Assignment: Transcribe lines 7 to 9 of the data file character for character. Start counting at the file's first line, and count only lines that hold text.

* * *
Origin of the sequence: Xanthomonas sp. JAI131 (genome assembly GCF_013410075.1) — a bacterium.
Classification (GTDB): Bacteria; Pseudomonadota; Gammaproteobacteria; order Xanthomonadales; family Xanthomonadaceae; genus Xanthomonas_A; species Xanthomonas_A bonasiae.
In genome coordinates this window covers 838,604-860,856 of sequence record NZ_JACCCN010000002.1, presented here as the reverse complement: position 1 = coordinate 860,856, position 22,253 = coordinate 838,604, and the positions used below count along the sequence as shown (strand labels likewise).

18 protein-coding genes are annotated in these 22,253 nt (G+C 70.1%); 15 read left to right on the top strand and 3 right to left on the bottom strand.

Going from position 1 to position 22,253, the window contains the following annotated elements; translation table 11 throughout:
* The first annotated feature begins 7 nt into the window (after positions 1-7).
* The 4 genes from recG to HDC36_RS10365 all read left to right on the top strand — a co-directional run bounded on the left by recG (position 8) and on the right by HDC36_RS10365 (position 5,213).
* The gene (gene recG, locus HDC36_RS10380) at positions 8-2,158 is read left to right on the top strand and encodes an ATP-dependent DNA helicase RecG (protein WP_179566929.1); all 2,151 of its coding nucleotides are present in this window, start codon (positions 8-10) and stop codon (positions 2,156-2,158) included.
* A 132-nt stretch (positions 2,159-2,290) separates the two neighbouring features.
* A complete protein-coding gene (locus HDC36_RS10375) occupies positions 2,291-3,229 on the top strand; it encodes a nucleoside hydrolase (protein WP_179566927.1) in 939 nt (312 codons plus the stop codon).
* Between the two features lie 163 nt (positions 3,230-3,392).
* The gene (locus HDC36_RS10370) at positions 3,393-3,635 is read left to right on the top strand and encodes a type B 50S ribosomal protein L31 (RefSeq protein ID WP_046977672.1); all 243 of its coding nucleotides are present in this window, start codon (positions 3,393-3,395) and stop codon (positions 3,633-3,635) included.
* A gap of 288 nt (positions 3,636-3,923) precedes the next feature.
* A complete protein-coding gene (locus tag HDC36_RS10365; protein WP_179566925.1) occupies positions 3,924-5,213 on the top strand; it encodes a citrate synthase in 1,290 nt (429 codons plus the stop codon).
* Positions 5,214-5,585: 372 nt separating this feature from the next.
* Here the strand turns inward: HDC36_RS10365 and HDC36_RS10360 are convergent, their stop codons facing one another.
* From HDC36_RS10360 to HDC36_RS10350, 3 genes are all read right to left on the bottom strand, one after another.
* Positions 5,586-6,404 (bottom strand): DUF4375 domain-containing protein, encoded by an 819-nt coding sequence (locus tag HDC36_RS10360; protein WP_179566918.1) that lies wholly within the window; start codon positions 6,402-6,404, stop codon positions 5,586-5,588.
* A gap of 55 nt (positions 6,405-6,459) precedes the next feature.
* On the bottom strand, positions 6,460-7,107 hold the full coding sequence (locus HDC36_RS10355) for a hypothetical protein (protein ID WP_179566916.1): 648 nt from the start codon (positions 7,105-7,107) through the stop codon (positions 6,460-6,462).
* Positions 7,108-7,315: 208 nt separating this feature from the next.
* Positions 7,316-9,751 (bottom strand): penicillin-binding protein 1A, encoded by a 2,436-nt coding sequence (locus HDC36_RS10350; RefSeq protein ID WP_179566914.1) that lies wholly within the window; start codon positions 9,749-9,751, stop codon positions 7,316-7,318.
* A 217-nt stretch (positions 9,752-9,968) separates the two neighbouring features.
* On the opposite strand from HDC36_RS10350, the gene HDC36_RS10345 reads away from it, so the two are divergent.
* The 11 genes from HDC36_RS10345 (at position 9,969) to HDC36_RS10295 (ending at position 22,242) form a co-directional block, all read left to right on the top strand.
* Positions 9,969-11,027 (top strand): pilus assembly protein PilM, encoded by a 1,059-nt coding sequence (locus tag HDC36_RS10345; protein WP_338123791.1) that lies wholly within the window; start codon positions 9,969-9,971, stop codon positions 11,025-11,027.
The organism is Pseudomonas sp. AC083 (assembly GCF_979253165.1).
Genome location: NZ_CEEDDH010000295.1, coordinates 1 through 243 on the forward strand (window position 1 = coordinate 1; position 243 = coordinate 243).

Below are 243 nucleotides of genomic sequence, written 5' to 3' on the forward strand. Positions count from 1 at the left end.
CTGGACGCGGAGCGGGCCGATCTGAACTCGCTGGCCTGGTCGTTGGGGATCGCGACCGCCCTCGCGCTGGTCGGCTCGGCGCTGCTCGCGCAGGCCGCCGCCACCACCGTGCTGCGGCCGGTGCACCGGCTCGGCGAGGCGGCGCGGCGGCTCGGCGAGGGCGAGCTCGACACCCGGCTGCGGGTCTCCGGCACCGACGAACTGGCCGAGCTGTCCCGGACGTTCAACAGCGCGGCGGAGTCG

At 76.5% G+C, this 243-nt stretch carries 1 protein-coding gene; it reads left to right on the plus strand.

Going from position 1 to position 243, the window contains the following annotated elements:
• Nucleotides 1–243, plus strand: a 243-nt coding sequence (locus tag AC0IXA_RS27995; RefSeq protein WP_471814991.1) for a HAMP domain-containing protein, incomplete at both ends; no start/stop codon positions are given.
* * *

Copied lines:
* The 4 genes from recG to HDC36_RS10365 all read left to right on the top strand — a co-directional run bounded on the left by recG (position 8) and on the right by HDC36_RS10365 (position 5,213).
* The gene (gene recG, locus HDC36_RS10380) at positions 8-2,158 is read left to right on the top strand and encodes an ATP-dependent DNA helicase RecG (protein WP_179566929.1); all 2,151 of its coding nucleotides are present in this window, start codon (positions 8-10) and stop codon (positions 2,156-2,158) included.
* A 132-nt stretch (positions 2,159-2,290) separates the two neighbouring features.